I'll be using a modified version of this system (possibly with a few of your ideas thrown in) at Sabrecon this year and Student Nationals. Going to be interesting to see how well it works with 80 players :/

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    Replies
    1. I like the idea of the secondaries as bonus points but again a lot of the time they're more luck than anything else. First Blood is the worst for this of course. Frankly in games worth 25pts total the 3 bonus points won't matter that much.

      I like the VP system because it doesn't take much working out and is easy for both players and me as the TO. I'm also a big fan of being able to see instantly how close a game was. W/D/L just doesn't allow this. I like the idea that you might've lost but you managed to come away with as many points as you could even in a bad game.

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  2. I haven't been to blog wars but would love to go. Only thing is its pretty far to get there. About the tournament system. When I play in Russia we make very game worth 20 points. There's always up to a max of 5 points for vp difference. Depending on whether its etc format or not there's either a score sheet with the points difference for the mission as a whole giving both players a score, (or if not etc then auto 15-5 to the person who won mission and then use modifiers for vps).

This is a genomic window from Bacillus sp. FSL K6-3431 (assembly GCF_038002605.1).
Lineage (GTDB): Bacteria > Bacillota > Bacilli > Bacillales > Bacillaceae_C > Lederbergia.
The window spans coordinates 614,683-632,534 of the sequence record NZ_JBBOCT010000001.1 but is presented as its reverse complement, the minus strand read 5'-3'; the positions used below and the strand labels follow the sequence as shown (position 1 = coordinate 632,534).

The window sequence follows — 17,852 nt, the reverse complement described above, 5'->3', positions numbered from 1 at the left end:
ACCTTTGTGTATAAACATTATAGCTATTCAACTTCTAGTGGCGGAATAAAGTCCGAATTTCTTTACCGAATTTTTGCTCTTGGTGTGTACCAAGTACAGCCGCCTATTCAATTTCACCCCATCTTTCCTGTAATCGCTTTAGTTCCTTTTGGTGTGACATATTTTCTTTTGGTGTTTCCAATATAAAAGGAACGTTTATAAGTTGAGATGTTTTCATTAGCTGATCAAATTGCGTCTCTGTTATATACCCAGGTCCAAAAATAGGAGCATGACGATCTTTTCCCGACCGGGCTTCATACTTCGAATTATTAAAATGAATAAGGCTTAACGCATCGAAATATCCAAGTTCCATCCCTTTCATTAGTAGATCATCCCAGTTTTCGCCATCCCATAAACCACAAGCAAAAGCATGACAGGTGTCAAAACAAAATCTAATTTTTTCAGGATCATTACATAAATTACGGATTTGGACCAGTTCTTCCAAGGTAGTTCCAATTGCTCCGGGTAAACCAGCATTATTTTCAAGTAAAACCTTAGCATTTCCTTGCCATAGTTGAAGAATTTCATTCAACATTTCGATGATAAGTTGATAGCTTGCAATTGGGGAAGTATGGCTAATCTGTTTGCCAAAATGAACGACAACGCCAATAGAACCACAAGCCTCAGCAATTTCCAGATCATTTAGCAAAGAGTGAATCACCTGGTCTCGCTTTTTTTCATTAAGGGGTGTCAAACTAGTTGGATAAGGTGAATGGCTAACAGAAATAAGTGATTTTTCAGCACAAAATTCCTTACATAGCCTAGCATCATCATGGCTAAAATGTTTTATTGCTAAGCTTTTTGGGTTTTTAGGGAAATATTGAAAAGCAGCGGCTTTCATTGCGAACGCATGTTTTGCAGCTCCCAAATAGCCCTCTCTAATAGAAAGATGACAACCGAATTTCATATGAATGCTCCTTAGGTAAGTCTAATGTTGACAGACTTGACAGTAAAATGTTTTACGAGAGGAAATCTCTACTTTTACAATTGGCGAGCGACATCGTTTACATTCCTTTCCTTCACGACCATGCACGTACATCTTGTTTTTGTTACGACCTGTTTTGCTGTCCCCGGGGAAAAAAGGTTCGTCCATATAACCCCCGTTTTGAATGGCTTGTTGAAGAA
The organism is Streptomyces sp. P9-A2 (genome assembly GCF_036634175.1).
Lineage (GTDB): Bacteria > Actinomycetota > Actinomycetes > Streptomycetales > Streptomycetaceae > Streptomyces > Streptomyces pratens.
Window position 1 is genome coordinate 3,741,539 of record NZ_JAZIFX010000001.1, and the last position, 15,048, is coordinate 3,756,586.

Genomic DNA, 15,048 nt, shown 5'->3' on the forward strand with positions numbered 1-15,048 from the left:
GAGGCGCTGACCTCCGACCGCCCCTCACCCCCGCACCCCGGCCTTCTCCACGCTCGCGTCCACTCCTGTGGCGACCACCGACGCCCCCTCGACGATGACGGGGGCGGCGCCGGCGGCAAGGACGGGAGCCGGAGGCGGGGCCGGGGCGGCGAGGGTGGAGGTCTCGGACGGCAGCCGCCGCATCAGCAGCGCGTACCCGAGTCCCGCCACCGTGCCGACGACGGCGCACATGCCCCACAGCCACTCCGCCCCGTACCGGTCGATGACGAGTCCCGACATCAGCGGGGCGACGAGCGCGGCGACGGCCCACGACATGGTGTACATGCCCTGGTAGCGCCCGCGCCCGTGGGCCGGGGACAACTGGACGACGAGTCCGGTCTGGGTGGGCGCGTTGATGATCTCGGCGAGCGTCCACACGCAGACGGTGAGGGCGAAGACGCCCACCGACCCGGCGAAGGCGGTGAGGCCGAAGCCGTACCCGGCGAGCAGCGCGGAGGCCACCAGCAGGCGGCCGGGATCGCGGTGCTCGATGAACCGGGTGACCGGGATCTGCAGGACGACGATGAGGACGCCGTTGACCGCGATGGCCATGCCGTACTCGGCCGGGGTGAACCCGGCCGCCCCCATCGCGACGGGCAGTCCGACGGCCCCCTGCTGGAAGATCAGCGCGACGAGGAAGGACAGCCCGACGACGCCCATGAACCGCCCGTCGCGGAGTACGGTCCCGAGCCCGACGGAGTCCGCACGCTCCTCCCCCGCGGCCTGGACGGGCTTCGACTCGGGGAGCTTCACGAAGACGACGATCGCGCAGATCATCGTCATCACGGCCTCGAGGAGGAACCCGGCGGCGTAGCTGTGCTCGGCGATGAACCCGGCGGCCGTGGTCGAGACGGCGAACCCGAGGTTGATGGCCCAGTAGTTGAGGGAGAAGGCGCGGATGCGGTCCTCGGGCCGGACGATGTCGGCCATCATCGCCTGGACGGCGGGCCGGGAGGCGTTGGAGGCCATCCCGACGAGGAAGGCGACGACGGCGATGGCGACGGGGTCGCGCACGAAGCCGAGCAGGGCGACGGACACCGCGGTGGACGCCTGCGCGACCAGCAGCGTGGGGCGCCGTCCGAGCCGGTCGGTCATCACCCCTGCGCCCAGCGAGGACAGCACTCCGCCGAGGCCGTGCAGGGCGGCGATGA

This way pairings for next rounds are easy as you just arrange everyone by total tournament points and can read them off in pairs. Hope this helps.

    Here's an eg http://www.dw.su/tournaments/?item=202#.UemDiMsaySM

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    Replies
    1. Sounds similar to what I'm hoping to achieve for Blog Wars this time. Thanks for the link (even if I had to translate it!), always nice to see how other people do it for inspiration.

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  3. I think the win path option is great.

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    Replies
    1. I agree but I'm not sure how much use it is for a 3-game event.